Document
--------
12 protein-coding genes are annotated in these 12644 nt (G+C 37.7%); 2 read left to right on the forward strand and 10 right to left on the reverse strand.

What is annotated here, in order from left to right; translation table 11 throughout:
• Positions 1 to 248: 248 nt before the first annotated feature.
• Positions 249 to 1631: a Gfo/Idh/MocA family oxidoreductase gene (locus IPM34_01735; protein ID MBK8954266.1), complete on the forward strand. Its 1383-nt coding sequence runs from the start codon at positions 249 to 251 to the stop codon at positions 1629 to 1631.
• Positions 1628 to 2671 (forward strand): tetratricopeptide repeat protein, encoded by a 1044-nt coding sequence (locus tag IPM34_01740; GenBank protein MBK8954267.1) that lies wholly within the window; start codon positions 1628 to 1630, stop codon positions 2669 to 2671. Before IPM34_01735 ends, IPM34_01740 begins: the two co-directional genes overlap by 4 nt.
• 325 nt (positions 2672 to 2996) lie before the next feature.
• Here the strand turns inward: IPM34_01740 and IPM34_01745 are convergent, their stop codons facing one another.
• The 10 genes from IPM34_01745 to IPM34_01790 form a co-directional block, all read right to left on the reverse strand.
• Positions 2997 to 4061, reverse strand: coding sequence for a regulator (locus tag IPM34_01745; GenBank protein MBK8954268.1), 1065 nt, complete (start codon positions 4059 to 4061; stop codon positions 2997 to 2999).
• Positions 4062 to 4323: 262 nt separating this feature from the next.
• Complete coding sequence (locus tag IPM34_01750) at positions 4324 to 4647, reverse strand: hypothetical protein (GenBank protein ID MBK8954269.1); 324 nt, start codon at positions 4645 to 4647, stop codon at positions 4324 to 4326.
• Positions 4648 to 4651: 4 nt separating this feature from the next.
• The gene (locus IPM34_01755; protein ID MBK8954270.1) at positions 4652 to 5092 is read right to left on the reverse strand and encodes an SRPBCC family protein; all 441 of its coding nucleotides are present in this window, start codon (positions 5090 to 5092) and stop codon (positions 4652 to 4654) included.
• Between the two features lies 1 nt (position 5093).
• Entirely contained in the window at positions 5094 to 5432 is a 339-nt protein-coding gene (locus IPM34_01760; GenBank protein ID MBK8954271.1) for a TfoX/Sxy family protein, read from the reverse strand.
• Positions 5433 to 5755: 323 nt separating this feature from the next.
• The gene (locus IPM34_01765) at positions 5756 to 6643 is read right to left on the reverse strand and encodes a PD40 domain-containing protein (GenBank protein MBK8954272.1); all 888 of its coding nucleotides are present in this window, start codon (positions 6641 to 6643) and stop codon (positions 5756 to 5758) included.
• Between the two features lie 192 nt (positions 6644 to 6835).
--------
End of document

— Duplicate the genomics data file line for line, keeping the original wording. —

12 protein-coding genes are annotated in these 12644 nt (G+C 37.7%); 2 read left to right on the forward strand and 10 right to left on the reverse strand.

What is annotated here, in order from left to right; translation table 11 throughout:
• Positions 1 to 248: 248 nt before the first annotated feature.
• Positions 249 to 1631: a Gfo/Idh/MocA family oxidoreductase gene (locus IPM34_01735; protein ID MBK8954266.1), complete on the forward strand. Its 1383-nt coding sequence runs from the start codon at positions 249 to 251 to the stop codon at positions 1629 to 1631.
• Positions 1628 to 2671 (forward strand): tetratricopeptide repeat protein, encoded by a 1044-nt coding sequence (locus tag IPM34_01740; GenBank protein MBK8954267.1) that lies wholly within the window; start codon positions 1628 to 1630, stop codon positions 2669 to 2671. Before IPM34_01735 ends, IPM34_01740 begins: the two co-directional genes overlap by 4 nt.
• 325 nt (positions 2672 to 2996) lie before the next feature.
• Here the strand turns inward: IPM34_01740 and IPM34_01745 are convergent, their stop codons facing one another.
• The 10 genes from IPM34_01745 to IPM34_01790 form a co-directional block, all read right to left on the reverse strand.
• Positions 2997 to 4061, reverse strand: coding sequence for a regulator (locus tag IPM34_01745; GenBank protein MBK8954268.1), 1065 nt, complete (start codon positions 4059 to 4061; stop codon positions 2997 to 2999).
• Positions 4062 to 4323: 262 nt separating this feature from the next.
• Complete coding sequence (locus tag IPM34_01750) at positions 4324 to 4647, reverse strand: hypothetical protein (GenBank protein ID MBK8954269.1); 324 nt, start codon at positions 4645 to 4647, stop codon at positions 4324 to 4326.
• Positions 4648 to 4651: 4 nt separating this feature from the next.
• The gene (locus IPM34_01755; protein ID MBK8954270.1) at positions 4652 to 5092 is read right to left on the reverse strand and encodes an SRPBCC family protein; all 441 of its coding nucleotides are present in this window, start codon (positions 5090 to 5092) and stop codon (positions 4652 to 4654) included.
• Between the two features lies 1 nt (position 5093).
• Entirely contained in the window at positions 5094 to 5432 is a 339-nt protein-coding gene (locus IPM34_01760; GenBank protein ID MBK8954271.1) for a TfoX/Sxy family protein, read from the reverse strand.
• Positions 5433 to 5755: 323 nt separating this feature from the next.
• The gene (locus IPM34_01765) at positions 5756 to 6643 is read right to left on the reverse strand and encodes a PD40 domain-containing protein (GenBank protein MBK8954272.1); all 888 of its coding nucleotides are present in this window, start codon (positions 6641 to 6643) and stop codon (positions 5756 to 5758) included.
• Between the two features lie 192 nt (positions 6644 to 6835).